With Glastonbury Festival opening its gates in less than a week, Somerset Council’s Public Health team and the UK Health Security Agency are reminding visitors to stay safe and be aware of possible risks to their health when attending the world famous festival between 26-30 June this year.

Festival-goers are being reminded to be aware of health risks including those associated with alcohol and drug use, sexually transmitted infections (STIs), diseases such as measles, and weather related illness.

Professor Trudi Grant, Executive Director for Public and Population Health for Somerset Council and Somerset Integrated Care Board, said:

Keeping yourself safe over the Glastonbury weekend is paramount. Most health risks can be avoided by taking simple steps to help protect yourself and others.

Regular good hygiene can help prevent the spread of most germs and infections, and remembering to keep yourself cool and avoid excess alcohol can help keep you safe during periods of hot weather.

We are encouraging everyone who attends the festival to take some basic steps to protect themselves and others so they can enjoy the festival and other events safely and responsibly this summer.”

  • Familiarise yourself with the health and safety advice on the Glastonbury Festival website before you travel and encourage your friends to do the same
  • Avoid travelling if you are feeling acutely unwell.
  • Stay hydrated and avoid excessive alcohol consumption, particularly in hot weather
  • Wash hands regularly and carry hand sanitiser with you, alcohol gels don’t kill all bugs that can cause diarrhoeal illness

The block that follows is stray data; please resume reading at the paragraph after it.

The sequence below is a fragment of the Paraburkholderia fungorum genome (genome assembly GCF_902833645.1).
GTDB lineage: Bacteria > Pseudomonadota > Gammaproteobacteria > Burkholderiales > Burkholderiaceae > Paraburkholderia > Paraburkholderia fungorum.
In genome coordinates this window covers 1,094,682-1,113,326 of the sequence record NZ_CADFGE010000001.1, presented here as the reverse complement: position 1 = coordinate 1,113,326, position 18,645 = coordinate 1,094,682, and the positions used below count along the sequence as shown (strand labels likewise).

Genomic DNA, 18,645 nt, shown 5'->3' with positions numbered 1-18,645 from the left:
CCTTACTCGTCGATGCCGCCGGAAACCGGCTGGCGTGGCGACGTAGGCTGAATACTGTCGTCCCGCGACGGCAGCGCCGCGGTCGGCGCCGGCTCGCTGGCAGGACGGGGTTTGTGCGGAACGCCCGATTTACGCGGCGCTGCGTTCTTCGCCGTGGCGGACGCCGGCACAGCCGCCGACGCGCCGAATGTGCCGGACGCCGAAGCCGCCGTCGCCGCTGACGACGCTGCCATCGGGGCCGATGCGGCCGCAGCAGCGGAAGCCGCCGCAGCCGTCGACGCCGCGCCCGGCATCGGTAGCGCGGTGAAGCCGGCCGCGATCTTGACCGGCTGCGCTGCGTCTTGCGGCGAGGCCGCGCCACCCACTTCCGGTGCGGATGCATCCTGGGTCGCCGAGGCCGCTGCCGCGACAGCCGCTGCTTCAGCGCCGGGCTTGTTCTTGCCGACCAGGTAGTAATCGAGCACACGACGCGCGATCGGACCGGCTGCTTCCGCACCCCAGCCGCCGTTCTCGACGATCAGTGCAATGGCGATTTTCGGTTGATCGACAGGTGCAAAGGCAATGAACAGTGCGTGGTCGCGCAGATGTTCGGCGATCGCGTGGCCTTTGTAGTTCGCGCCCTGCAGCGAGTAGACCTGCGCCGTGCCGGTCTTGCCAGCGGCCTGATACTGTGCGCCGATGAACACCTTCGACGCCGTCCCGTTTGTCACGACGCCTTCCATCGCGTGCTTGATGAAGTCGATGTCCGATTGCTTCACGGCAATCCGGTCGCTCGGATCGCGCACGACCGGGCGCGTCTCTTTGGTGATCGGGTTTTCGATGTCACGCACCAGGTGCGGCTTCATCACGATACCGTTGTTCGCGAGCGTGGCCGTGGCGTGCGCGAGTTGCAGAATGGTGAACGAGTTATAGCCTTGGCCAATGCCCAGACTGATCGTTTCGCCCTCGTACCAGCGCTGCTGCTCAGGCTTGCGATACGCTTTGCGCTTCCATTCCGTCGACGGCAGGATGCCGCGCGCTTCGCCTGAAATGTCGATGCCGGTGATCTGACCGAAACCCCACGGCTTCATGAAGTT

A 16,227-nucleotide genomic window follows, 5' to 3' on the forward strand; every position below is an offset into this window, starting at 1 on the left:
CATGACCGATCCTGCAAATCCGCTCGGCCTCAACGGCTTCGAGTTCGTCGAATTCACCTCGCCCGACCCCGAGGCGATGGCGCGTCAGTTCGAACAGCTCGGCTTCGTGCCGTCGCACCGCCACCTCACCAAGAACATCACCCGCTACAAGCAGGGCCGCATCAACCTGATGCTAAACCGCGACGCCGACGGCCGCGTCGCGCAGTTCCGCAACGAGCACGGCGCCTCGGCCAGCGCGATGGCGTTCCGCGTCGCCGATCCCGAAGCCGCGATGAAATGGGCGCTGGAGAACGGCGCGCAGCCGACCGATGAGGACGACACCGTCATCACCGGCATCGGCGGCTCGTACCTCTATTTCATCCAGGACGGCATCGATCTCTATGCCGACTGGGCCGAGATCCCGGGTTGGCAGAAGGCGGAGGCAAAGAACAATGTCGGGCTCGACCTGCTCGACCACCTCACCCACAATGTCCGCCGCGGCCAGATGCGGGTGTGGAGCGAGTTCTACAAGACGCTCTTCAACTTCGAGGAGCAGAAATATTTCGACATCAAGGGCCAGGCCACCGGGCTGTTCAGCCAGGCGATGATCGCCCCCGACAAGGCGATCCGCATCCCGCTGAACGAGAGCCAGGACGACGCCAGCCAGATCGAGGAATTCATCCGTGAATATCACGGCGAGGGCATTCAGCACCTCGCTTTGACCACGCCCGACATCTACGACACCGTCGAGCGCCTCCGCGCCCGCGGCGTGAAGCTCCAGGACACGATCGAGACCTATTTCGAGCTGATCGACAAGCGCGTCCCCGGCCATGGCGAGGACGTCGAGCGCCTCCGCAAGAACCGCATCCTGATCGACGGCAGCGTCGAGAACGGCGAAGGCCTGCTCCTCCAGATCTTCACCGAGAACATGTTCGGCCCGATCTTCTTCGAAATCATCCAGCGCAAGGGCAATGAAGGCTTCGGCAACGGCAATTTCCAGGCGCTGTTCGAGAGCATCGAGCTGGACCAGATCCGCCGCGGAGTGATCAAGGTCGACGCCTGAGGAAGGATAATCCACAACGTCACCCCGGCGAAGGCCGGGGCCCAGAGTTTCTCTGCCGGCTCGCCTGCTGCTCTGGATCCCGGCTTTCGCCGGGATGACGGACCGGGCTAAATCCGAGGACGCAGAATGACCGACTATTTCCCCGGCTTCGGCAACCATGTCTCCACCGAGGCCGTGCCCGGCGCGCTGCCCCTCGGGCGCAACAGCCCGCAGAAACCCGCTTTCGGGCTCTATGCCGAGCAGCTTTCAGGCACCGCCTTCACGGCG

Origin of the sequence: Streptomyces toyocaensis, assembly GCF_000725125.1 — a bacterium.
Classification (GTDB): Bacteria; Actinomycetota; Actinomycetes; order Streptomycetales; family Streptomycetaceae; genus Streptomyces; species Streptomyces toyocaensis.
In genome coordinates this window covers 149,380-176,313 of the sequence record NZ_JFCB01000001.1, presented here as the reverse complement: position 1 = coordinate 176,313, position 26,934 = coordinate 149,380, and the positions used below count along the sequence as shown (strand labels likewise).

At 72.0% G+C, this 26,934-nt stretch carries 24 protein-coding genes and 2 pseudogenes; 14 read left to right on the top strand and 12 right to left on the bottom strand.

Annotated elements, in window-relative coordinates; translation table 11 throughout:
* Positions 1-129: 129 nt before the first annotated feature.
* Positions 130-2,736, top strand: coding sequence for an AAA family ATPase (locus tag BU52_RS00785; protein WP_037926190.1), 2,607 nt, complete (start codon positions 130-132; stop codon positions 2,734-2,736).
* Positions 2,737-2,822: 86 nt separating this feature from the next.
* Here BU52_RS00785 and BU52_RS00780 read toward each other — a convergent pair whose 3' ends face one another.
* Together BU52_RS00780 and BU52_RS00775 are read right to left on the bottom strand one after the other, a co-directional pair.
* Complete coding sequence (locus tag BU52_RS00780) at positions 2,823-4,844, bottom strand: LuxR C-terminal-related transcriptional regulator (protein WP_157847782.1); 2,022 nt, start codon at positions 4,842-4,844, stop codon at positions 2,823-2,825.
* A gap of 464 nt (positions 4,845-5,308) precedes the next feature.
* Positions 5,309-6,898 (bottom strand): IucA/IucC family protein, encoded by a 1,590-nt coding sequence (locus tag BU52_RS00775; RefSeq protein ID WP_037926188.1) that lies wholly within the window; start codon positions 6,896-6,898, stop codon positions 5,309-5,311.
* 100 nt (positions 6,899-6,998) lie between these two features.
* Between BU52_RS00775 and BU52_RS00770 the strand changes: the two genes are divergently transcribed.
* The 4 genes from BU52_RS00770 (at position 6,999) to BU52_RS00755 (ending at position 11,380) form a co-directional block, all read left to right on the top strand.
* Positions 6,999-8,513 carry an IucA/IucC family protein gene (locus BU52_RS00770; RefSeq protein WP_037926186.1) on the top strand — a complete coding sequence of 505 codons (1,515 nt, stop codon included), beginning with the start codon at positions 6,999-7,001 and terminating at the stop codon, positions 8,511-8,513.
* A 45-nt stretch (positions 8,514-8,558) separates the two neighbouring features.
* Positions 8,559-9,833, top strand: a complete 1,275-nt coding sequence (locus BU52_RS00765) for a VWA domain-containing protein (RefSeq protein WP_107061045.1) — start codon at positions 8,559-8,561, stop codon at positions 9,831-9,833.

• Never take a BBQ into a tent – despite being out in the fresh air, carbon monoxide can build up to levels that can kill very quickly in enclosed spaces
  • If you are preparing food – wash fruit and vegetables well and cook meat thoroughly to avoid food poisoning
  • Stay safe in the sun by using sun lotion, wearing a hat and seeking shade in the hottest parts of the day
  • Wear protection if having sex, but recognise that this may not prevent transmission of some infections such as mpox, if you develop symptoms during or after the festival, please seek medical advice
  • Seek advice if you become unwell – there are medical facilities around the Festival site, including two dispensing and retail pharmacies.”

The message from Glastonbury Festivals is not to use illegal substances on the site. The dealing in or use of illegal drugs is not condoned by the festival and drug enforcement laws are as applicable on the festival site as anywhere else in the country – you risk being evicted from the site if found with them.

Festival guests are reminded if they do ignore that advice and become ill or experience unusual effects from any substances taken, to seek immediate help from the medical or welfare services on site who can provide help and support.

Polydrug use – using more than one drug at a time – intensifies the effects of the drugs, making them more dangerous. Mixing alcohol alongside other drugs is one of the most common forms of polydrug use and can seriously increase the strength and impact of those substances, increasing the chances of a potentially fatal chemical reaction.